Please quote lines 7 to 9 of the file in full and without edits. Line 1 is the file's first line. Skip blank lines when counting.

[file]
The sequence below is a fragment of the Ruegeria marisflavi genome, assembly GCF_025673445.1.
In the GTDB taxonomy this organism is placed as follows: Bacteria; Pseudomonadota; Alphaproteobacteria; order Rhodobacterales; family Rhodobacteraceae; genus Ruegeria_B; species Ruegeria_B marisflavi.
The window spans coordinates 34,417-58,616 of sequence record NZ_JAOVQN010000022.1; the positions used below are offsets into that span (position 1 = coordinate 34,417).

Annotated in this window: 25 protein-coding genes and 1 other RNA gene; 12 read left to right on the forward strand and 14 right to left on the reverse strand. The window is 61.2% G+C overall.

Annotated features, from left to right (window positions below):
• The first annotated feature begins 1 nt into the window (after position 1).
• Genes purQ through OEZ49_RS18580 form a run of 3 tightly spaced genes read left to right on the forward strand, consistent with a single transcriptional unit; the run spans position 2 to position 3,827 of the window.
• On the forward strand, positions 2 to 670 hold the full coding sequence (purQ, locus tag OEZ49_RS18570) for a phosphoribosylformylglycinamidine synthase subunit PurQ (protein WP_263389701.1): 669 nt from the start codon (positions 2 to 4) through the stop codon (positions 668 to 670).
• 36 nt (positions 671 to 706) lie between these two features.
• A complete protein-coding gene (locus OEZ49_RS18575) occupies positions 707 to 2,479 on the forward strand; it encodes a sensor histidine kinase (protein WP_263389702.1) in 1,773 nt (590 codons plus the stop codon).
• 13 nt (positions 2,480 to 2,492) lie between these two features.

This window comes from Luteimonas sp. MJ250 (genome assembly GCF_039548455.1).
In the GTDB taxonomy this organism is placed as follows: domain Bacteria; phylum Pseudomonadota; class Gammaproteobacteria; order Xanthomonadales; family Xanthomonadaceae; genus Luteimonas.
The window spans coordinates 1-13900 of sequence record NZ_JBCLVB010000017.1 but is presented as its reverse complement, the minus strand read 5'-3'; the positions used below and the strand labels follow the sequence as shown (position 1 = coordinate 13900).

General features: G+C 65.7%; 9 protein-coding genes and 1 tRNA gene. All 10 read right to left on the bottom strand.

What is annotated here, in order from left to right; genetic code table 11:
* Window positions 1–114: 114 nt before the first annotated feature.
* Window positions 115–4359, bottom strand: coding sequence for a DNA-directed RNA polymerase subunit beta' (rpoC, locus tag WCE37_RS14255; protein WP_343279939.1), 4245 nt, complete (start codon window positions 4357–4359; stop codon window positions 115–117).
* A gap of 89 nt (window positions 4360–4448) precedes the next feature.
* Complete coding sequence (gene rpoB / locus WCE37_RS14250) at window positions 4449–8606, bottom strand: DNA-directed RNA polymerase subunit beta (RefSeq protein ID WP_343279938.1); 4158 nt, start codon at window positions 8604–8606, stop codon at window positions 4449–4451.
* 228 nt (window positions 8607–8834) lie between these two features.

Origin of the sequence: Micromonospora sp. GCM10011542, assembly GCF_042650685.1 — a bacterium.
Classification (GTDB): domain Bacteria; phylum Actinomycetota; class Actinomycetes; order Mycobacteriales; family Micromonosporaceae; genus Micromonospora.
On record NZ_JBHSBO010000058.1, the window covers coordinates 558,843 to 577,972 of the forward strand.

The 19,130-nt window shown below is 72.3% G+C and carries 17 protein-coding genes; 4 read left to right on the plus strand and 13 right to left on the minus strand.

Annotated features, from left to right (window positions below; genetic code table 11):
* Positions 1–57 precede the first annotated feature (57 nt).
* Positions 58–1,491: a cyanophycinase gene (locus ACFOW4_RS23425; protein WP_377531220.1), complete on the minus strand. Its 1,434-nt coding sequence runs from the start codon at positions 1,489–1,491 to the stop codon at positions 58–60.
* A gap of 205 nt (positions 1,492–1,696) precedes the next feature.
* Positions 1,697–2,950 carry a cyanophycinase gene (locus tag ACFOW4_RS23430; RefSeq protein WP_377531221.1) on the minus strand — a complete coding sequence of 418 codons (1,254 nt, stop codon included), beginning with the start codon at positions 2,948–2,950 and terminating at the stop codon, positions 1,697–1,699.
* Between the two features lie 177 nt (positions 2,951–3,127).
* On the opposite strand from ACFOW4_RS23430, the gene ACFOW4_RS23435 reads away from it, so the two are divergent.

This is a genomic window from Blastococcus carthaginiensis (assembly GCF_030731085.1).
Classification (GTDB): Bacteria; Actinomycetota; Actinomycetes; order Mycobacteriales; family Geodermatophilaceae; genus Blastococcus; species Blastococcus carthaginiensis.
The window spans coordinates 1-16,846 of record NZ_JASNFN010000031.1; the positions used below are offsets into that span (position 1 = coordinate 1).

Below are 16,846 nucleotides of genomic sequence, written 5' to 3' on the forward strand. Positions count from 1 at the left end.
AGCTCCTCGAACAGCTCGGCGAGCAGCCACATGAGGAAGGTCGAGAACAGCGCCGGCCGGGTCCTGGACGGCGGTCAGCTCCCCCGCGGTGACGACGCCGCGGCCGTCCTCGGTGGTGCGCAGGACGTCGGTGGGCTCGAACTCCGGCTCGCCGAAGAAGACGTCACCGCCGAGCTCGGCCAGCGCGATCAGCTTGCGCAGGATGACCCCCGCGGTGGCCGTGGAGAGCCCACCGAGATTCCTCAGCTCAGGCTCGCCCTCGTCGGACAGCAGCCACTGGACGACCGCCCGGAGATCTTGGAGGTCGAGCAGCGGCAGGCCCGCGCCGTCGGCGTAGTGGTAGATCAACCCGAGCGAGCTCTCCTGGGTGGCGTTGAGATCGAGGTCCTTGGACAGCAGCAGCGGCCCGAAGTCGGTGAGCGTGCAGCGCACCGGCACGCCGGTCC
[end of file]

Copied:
• Genes purQ through OEZ49_RS18580 form a run of 3 tightly spaced genes read left to right on the forward strand, consistent with a single transcriptional unit; the run spans position 2 to position 3,827 of the window.
• On the forward strand, positions 2 to 670 hold the full coding sequence (purQ, locus tag OEZ49_RS18570) for a phosphoribosylformylglycinamidine synthase subunit PurQ (protein WP_263389701.1): 669 nt from the start codon (positions 2 to 4) through the stop codon (positions 668 to 670).
• 36 nt (positions 671 to 706) lie between these two features.